The question of whether von der Leyens messages to Bourla have been deleted, whether they still exist or whether the commission simply doesn’t know, was answered by the Don’t speak. And this principle still applies today, confirmed a commission spokesman when asked by SPIEGEL and its international partners. Because « there are no technical means to capture text messages, » said the spokesman. However, in its rules of procedure adopted in 2015, the Commission itself states that important texts and similar messages should be copied into a post or registered in some other way.
It is at least questionable whether the Commission’s approach in this regard is lawful. According to EU rules, with a few exceptions, it must make available all documents in its possession that relate to « policies, measures or decisions » in its area of responsibility – and not just the things that are in the Ares database. as Nouwen emphasizes.
The Berlin European law expert Alexander Thiele is also critical of the Commission’s arguments. « The general denial of the political or legal relevance of SMS is, in my opinion, legally more than questionable, » says the lawyer. Thiele adds that it is also questionable whether the automatic deletion of unregistered e-mails is permissible. It would not make sense to enter everything in the database, but internal rules should not undermine the regulation on access to documents. In fact, this regulation suggests a different approach: « General registration, unless the messages are actively moved to a private folder, » says Thiele.
It is a problem that of course extends beyond the Commission. The fact that, despite many years of work by the Code of Conduct Group on tax loopholes and other issues, little has come to light, primarily due to the EU member states. They even circumvented a ruling by the European Court of Justice, which ordered the European Council in 2011 to disclose the negotiating positions of individual member states.
« You would have thought: Game over, » says EU Ombudsman Emily O’Reilly. But then the Council just stopped recording the positions of the Member States. « If you don’t have a document that says Ireland said this and Germany said so, » says O’Reilly, « you cannot release it. » from the European Commission on the work of the Code of Conduct group, including many of the questionable upfront pricing agreements. But many other documents – such as e-mails that Nouwen knows exist because other documents refer to them – could no longer be found, according to the Commission.
The European Court of Justice would ultimately have to decide whether this is illegal. However, no measures are currently pending there. The commission says their practices have never been challenged in court.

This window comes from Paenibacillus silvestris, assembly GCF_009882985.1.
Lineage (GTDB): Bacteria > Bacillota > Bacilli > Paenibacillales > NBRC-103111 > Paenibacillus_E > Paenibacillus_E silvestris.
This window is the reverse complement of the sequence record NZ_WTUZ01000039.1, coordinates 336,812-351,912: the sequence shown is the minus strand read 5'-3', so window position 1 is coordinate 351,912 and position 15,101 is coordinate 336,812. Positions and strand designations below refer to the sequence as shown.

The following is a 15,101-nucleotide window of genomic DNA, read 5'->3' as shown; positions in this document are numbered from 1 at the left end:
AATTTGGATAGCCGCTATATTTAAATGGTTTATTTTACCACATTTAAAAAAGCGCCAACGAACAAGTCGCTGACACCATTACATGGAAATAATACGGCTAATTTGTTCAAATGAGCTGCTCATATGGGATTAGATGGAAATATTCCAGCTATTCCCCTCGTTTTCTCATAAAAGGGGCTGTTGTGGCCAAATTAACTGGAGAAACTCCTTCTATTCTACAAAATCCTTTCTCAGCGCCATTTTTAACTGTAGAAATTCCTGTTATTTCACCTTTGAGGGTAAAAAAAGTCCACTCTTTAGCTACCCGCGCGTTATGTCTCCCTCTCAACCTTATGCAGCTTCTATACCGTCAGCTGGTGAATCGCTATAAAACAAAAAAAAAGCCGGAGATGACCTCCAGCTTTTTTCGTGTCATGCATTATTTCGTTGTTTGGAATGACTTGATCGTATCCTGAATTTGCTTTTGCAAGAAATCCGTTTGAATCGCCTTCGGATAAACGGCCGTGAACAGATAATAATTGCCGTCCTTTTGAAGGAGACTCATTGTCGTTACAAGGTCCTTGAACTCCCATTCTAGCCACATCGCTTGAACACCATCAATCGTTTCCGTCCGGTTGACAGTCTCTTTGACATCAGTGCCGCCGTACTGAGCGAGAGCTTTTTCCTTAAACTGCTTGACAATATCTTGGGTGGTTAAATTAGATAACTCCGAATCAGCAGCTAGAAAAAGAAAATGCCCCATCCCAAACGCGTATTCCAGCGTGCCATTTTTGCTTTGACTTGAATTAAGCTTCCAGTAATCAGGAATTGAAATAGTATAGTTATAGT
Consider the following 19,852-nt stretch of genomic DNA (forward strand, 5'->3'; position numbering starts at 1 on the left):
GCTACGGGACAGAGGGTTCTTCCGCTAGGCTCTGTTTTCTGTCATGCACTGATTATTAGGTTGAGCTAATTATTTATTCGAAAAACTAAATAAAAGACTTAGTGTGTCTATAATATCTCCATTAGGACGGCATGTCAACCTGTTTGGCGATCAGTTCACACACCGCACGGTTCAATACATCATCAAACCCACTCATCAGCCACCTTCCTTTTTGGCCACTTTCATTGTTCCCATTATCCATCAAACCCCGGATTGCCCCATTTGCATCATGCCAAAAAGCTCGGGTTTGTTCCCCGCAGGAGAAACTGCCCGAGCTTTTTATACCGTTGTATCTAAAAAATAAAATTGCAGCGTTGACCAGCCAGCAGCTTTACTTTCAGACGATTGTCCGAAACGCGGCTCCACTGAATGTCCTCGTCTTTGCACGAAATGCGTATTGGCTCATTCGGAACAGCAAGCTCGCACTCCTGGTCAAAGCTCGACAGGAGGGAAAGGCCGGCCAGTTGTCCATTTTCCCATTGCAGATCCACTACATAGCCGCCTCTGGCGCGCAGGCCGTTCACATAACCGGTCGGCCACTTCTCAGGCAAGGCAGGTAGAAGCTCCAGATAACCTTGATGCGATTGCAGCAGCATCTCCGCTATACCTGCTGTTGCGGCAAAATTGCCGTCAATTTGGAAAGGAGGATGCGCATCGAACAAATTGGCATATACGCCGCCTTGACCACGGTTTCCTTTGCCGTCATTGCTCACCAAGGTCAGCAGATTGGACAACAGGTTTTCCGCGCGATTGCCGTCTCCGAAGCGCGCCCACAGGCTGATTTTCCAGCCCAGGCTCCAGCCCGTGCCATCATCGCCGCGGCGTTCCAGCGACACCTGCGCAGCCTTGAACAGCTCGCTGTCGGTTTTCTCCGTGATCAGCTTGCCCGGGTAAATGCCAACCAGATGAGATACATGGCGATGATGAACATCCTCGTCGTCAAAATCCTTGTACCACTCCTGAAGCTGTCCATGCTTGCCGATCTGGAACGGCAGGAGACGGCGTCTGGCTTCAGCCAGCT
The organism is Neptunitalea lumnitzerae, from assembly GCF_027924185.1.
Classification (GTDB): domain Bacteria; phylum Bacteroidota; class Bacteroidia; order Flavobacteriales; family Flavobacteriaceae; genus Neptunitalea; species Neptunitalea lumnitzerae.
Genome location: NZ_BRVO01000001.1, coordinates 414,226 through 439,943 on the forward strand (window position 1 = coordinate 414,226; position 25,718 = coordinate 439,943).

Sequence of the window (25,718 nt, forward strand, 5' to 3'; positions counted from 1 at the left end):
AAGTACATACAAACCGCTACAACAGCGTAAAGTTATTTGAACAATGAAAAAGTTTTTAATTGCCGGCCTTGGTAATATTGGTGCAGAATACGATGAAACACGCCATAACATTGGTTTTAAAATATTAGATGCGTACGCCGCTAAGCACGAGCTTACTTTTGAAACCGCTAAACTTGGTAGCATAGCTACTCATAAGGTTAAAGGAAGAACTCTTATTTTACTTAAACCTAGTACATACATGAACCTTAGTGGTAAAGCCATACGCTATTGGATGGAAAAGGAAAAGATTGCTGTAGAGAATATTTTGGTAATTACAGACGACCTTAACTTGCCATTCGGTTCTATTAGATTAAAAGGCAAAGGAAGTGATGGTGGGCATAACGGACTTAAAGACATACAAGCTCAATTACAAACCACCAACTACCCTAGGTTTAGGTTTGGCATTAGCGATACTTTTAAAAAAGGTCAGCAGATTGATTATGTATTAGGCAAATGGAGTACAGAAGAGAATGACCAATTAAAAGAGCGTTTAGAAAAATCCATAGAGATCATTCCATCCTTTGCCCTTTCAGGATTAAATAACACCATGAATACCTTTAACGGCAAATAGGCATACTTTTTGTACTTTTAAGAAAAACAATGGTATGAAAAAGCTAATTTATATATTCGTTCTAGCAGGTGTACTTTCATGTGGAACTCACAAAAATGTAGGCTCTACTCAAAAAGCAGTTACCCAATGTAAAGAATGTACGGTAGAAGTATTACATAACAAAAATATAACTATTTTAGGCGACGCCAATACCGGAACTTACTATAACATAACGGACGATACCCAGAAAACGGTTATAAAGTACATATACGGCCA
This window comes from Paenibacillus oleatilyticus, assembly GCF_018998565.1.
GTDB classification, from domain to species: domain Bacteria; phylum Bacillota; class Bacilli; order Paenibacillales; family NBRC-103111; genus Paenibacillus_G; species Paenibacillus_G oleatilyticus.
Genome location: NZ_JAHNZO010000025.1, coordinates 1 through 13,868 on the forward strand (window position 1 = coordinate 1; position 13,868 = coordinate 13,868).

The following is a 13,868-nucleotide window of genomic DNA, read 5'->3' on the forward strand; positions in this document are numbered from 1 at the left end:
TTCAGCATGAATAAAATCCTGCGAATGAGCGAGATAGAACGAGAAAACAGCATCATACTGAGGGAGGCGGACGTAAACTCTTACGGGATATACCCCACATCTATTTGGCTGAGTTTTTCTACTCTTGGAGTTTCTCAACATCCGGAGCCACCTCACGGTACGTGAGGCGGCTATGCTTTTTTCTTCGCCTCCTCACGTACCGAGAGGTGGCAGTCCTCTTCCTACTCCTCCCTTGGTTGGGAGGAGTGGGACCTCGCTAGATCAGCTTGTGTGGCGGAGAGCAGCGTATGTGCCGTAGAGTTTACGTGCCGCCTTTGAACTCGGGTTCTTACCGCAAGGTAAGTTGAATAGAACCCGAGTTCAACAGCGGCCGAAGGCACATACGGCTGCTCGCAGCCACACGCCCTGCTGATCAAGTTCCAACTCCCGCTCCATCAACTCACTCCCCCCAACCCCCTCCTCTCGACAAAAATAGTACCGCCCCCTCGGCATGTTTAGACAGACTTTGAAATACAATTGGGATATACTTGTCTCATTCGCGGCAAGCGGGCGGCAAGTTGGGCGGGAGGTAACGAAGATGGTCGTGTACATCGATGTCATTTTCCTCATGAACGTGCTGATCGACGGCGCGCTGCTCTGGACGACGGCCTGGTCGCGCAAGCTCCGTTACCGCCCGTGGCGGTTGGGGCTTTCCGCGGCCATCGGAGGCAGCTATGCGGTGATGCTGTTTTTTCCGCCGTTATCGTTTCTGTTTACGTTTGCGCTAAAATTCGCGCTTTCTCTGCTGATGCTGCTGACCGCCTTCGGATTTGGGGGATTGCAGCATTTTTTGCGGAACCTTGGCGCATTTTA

Still, von der Leyen could find it uncomfortable. For one thing, it is not the first time that the head of the commission has gotten into hot water because of the disappearance of text messages. At the end of 2019, it emerged that text messages had been deleted from two of the official cell phones she used during her time as Federal Defense Minister, which led to a criminal complaint against von der Leyen and anger with an investigative committee in the German Bundestag that demanded the text messages as proof.
Now von der Leyen is faced again with an official control. Her office’s response to the SMS between the Commissioner and Pfizer CEO Bourla prompted a complaint to be lodged with EU Ombudswoman Emily O’Reilly.
A recent meeting between O’Reilly staff and Commission officials took place . O’Reilly is expected to publish a report on this next week. The Irish woman had already written to the Commission and seven other EU institutions in July asking how they deal with documents, in particular chat messaging services such as WhatsApp. The deadline for replies ends this Monday.
Whether the investigations will ultimately have any effect is questionable – because it would not be the first time that an SMS from an EU leader disappeared without consequences.
End of 2019 The then EU Council President Donald Tusk submitted an application for the release of cell phone SMS and other messenger texts. His staff also replied that they no longer had the news. O’Reilly received a complaint, but ultimately found no evidence of maladministration. The ombudswoman says she must assume that the European Council did not actually have a text message from Tusk. Ultimately, the complainants could not convince them otherwise.
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The President of the European Commission, Ursula von der Leyen, faces a new controversy about missing SMS.